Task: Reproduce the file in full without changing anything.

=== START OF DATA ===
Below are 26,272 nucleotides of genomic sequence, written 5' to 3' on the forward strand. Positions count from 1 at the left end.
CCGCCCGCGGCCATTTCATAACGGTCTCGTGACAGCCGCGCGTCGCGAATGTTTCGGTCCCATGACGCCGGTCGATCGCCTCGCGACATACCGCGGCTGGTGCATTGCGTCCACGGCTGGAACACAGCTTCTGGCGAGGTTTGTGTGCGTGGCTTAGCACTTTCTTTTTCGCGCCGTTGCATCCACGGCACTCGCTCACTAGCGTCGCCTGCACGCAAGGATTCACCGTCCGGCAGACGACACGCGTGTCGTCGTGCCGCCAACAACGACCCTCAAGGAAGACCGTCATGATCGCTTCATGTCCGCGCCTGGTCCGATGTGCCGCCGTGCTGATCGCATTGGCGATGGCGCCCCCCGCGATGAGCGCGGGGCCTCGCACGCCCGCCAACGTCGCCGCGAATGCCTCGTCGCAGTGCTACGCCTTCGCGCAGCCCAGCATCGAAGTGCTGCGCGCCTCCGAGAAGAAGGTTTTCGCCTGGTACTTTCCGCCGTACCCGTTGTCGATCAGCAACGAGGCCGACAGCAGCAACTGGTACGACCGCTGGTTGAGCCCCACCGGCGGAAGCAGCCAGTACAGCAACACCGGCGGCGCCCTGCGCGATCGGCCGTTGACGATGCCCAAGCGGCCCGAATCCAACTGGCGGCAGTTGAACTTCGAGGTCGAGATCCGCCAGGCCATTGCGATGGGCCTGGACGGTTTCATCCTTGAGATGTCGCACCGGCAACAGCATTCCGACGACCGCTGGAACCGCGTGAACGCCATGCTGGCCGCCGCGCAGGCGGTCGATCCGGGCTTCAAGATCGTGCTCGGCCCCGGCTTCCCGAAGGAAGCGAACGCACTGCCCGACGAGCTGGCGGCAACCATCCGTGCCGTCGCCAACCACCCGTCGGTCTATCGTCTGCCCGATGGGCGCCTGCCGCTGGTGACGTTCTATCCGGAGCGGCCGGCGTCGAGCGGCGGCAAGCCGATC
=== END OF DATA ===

Below are 26,272 nucleotides of genomic sequence, written 5' to 3' on the forward strand. Positions count from 1 at the left end.
CCGCCCGCGGCCATTTCATAACGGTCTCGTGACAGCCGCGCGTCGCGAATGTTTCGGTCCCATGACGCCGGTCGATCGCCTCGCGACATACCGCGGCTGGTGCATTGCGTCCACGGCTGGAACACAGCTTCTGGCGAGGTTTGTGTGCGTGGCTTAGCACTTTCTTTTTCGCGCCGTTGCATCCACGGCACTCGCTCACTAGCGTCGCCTGCACGCAAGGATTCACCGTCCGGCAGACGACACGCGTGTCGTCGTGCCGCCAACAACGACCCTCAAGGAAGACCGTCATGATCGCTTCATGTCCGCGCCTGGTCCGATGTGCCGCCGTGCTGATCGCATTGGCGATGGCGCCCCCCGCGATGAGCGCGGGGCCTCGCACGCCCGCCAACGTCGCCGCGAATGCCTCGTCGCAGTGCTACGCCTTCGCGCAGCCCAGCATCGAAGTGCTGCGCGCCTCCGAGAAGAAGGTTTTCGCCTGGTACTTTCCGCCGTACCCGTTGTCGATCAGCAACGAGGCCGACAGCAGCAACTGGTACGACCGCTGGTTGAGCCCCACCGGCGGAAGCAGCCAGTACAGCAACACCGGCGGCGCCCTGCGCGATCGGCCGTTGACGATGCCCAAGCGGCCCGAATCCAACTGGCGGCAGTTGAACTTCGAGGTCGAGATCCGCCAGGCCATTGCGATGGGCCTGGACGGTTTCATCCTTGAGATGTCGCACCGGCAACAGCATTCCGACGACCGCTGGAACCGCGTGAACGCCATGCTGGCCGCCGCGCAGGCGGTCGATCCGGGCTTCAAGATCGTGCTCGGCCCCGGCTTCCCGAAGGAAGCGAACGCACTGCCCGACGAGCTGGCGGCAACCATCCGTGCCGTCGCCAACCACCCGTCGGTCTATCGTCTGCCCGATGGGCGCCTGCCGCTGGTGACGTTCTATCCGGAGCGGCCGGCGTCGAGCGGCGGCAAGCCGATC